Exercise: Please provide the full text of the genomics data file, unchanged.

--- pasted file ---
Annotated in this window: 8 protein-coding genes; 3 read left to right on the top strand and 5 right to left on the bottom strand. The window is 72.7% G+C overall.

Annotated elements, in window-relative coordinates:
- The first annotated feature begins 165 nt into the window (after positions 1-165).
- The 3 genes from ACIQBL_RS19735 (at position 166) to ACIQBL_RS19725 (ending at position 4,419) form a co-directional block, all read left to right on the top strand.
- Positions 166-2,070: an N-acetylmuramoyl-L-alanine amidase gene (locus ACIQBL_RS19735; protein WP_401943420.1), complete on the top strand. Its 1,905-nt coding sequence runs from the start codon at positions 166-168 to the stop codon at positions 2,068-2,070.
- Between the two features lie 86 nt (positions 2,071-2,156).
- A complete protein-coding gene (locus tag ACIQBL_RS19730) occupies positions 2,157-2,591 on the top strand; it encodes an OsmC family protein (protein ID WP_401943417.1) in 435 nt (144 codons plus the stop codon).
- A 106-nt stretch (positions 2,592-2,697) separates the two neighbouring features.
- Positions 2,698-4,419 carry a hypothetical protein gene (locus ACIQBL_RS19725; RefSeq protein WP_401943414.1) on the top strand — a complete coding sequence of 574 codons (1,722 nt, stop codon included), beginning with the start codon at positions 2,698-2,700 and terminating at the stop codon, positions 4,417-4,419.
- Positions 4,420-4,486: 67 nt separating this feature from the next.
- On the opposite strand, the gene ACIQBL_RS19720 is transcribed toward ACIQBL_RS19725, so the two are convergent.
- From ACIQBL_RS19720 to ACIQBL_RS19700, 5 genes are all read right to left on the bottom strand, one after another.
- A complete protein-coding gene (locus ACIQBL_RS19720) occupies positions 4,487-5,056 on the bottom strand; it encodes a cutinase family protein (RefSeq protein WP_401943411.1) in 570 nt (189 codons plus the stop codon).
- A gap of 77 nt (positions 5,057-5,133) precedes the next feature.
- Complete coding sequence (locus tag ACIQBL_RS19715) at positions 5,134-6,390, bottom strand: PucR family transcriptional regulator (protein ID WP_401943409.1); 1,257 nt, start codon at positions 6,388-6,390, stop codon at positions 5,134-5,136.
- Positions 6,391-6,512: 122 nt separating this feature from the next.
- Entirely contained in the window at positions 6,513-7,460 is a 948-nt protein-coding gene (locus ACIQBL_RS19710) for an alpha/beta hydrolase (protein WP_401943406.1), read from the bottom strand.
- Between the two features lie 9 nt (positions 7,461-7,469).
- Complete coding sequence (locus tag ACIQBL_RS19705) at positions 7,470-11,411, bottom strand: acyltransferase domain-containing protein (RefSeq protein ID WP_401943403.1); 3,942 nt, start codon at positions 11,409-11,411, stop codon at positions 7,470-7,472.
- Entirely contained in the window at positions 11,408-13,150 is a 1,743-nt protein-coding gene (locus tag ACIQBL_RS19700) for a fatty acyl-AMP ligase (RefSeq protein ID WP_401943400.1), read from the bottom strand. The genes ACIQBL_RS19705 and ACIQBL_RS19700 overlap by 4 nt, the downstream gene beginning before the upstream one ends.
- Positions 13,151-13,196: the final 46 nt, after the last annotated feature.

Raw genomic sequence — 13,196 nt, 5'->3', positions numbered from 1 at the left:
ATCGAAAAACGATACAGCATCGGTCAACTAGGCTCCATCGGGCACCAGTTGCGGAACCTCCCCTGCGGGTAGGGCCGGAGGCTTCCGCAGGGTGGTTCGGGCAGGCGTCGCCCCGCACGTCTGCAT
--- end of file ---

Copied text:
Annotated in this window: 8 protein-coding genes; 3 read left to right on the top strand and 5 right to left on the bottom strand. The window is 72.7% G+C overall.

Annotated elements, in window-relative coordinates:
- The first annotated feature begins 165 nt into the window (after positions 1-165).
- The 3 genes from ACIQBL_RS19735 (at position 166) to ACIQBL_RS19725 (ending at position 4,419) form a co-directional block, all read left to right on the top strand.
- Positions 166-2,070: an N-acetylmuramoyl-L-alanine amidase gene (locus ACIQBL_RS19735; protein WP_401943420.1), complete on the top strand. Its 1,905-nt coding sequence runs from the start codon at positions 166-168 to the stop codon at positions 2,068-2,070.
- Between the two features lie 86 nt (positions 2,071-2,156).
- A complete protein-coding gene (locus tag ACIQBL_RS19730) occupies positions 2,157-2,591 on the top strand; it encodes an OsmC family protein (protein ID WP_401943417.1) in 435 nt (144 codons plus the stop codon).
- A 106-nt stretch (positions 2,592-2,697) separates the two neighbouring features.
- Positions 2,698-4,419 carry a hypothetical protein gene (locus ACIQBL_RS19725; RefSeq protein WP_401943414.1) on the top strand — a complete coding sequence of 574 codons (1,722 nt, stop codon included), beginning with the start codon at positions 2,698-2,700 and terminating at the stop codon, positions 4,417-4,419.
- Positions 4,420-4,486: 67 nt separating this feature from the next.
- On the opposite strand, the gene ACIQBL_RS19720 is transcribed toward ACIQBL_RS19725, so the two are convergent.
- From ACIQBL_RS19720 to ACIQBL_RS19700, 5 genes are all read right to left on the bottom strand, one after another.
- A complete protein-coding gene (locus ACIQBL_RS19720) occupies positions 4,487-5,056 on the bottom strand; it encodes a cutinase family protein (RefSeq protein WP_401943411.1) in 570 nt (189 codons plus the stop codon).
- A gap of 77 nt (positions 5,057-5,133) precedes the next feature.
- Complete coding sequence (locus tag ACIQBL_RS19715) at positions 5,134-6,390, bottom strand: PucR family transcriptional regulator (protein ID WP_401943409.1); 1,257 nt, start codon at positions 6,388-6,390, stop codon at positions 5,134-5,136.
- Positions 6,391-6,512: 122 nt separating this feature from the next.
- Entirely contained in the window at positions 6,513-7,460 is a 948-nt protein-coding gene (locus ACIQBL_RS19710) for an alpha/beta hydrolase (protein WP_401943406.1), read from the bottom strand.
- Between the two features lie 9 nt (positions 7,461-7,469).
- Complete coding sequence (locus tag ACIQBL_RS19705) at positions 7,470-11,411, bottom strand: acyltransferase domain-containing protein (RefSeq protein ID WP_401943403.1); 3,942 nt, start codon at positions 11,409-11,411, stop codon at positions 7,470-7,472.
- Entirely contained in the window at positions 11,408-13,150 is a 1,743-nt protein-coding gene (locus tag ACIQBL_RS19700) for a fatty acyl-AMP ligase (RefSeq protein ID WP_401943400.1), read from the bottom strand. The genes ACIQBL_RS19705 and ACIQBL_RS19700 overlap by 4 nt, the downstream gene beginning before the upstream one ends.
- Positions 13,151-13,196: the final 46 nt, after the last annotated feature.

Raw genomic sequence — 13,196 nt, 5'->3', positions numbered from 1 at the left:
ATCGAAAAACGATACAGCATCGGTCAACTAGGCTCCATCGGGCACCAGTTGCGGAACCTCCCCTGCGGGTAGGGCCGGAGGCTTCCGCAGGGTGGTTCGGGCAGGCGTCGCCCCGCACGTCTGCAT